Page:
declaring large array

This is a discussion on declaring large array within the C++ Programming forums, part of the General Programming Boards category; Things like window handles, bitmap handles, mutexes, etc, etc....

  1. #16
    C++まいる!Cをこわせ! Elysia's Avatar
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    Things like window handles, bitmap handles, mutexes, etc, etc.
    Quote Originally Posted by Adak View Post
    io.h certainly IS included in some modern compilers. It is no longer part of the standard for C, but it is nevertheless, included in the very latest Pelles C versions.
    Quote Originally Posted by Salem View Post
    You mean it's included as a crutch to help ancient programmers limp along without them having to relearn too much.

    Outside of your DOS world, your header file is meaningless.
    For information on how to enable C++11 on your compiler, look here.
    よく聞くがいい!私は天才だからね! ^_^

  2. #17
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    >> this seems like it could be a lot cleaner in C++.
    Using vectors would be a lot cleaner in C++. You wouldn't have to worry about the potential bugs that exist in either version.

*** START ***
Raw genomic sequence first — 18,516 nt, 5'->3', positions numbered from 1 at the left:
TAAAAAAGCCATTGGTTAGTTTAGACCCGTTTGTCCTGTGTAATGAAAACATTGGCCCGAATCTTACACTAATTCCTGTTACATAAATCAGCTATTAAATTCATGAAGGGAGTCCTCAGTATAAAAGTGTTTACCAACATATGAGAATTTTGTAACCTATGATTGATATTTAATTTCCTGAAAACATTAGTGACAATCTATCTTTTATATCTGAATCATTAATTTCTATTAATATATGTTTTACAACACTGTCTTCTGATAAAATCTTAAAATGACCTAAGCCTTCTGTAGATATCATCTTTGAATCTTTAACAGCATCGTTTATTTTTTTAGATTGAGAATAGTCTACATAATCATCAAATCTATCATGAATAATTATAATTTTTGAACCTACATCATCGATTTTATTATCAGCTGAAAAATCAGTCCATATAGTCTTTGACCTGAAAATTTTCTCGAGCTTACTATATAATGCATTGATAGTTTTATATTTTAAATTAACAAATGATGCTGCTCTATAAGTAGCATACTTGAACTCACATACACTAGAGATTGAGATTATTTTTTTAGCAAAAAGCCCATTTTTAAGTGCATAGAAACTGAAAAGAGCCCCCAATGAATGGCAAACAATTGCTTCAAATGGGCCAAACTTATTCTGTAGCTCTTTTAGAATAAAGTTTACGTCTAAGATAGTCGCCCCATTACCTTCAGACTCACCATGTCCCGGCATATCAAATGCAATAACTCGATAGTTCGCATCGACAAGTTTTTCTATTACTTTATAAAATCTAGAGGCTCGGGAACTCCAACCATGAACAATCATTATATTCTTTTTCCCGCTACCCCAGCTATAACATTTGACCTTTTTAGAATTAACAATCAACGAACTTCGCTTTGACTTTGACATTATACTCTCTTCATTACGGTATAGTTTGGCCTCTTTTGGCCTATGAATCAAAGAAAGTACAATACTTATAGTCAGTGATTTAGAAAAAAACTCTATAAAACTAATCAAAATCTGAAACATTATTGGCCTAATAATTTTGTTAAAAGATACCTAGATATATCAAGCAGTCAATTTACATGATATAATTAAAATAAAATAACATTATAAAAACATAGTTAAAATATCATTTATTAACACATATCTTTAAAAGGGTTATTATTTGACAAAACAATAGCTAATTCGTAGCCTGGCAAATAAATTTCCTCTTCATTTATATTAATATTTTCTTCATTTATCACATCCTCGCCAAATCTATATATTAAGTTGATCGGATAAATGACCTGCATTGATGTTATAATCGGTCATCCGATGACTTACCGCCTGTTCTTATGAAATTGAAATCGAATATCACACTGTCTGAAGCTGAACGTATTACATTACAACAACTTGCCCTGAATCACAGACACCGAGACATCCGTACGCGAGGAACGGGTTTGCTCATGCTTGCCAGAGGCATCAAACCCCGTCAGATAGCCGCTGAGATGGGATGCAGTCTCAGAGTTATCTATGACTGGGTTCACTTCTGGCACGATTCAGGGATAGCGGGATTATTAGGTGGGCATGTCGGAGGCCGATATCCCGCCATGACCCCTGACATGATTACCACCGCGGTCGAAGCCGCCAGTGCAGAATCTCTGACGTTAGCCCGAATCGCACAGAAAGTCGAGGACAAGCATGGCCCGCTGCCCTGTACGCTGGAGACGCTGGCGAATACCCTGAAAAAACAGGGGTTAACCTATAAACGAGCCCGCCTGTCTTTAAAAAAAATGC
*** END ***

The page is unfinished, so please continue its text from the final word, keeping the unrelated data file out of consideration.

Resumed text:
3. #18
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    is a vector of much use if the collection is of a fixed size?


    and on that note...@OP:

    are your data sets always 6000 elements, or are you just always allocating the maximum amount you'd need?

  4. #19
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    It will still get rid of the need to delete what you allocated, which can get tricky in large programs.
    Plus it can perform bounds checking, which helps you find bugs.
    Quote Originally Posted by Adak View Post
    io.h certainly IS included in some modern compilers. It is no longer part of the standard for C, but it is nevertheless, included in the very latest Pelles C versions.
    Quote Originally Posted by Salem View Post
    You mean it's included as a crutch to help ancient programmers limp along without them having to relearn too much.

    Outside of your DOS world, your header file is meaningless.
    For information on how to enable C++11 on your compiler, look here.
    よく聞くがいい!私は天才だからね! ^_^

  5. #20
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    >> is a vector of much use if the collection is of a fixed size?
    If they are dynamically allocated, yes. Three immediate examples are:
    1. The potential errors from the lack of a copy constructor and copy assignment operator in your struct would not be a problem because the default (compiler generated) versions of those functions would work correctly with vectors.
    2. The potential memory leak in your code when an allocation fails in the constructor would not happen with vectors.
    3. You would not need to write your own destructor.

    For non-dynamically allocated arrays I would consider std::tr1::array for the bounds checking and size advantages.
    Last edited by Daved; 06-02-2008 at 01:45 PM.

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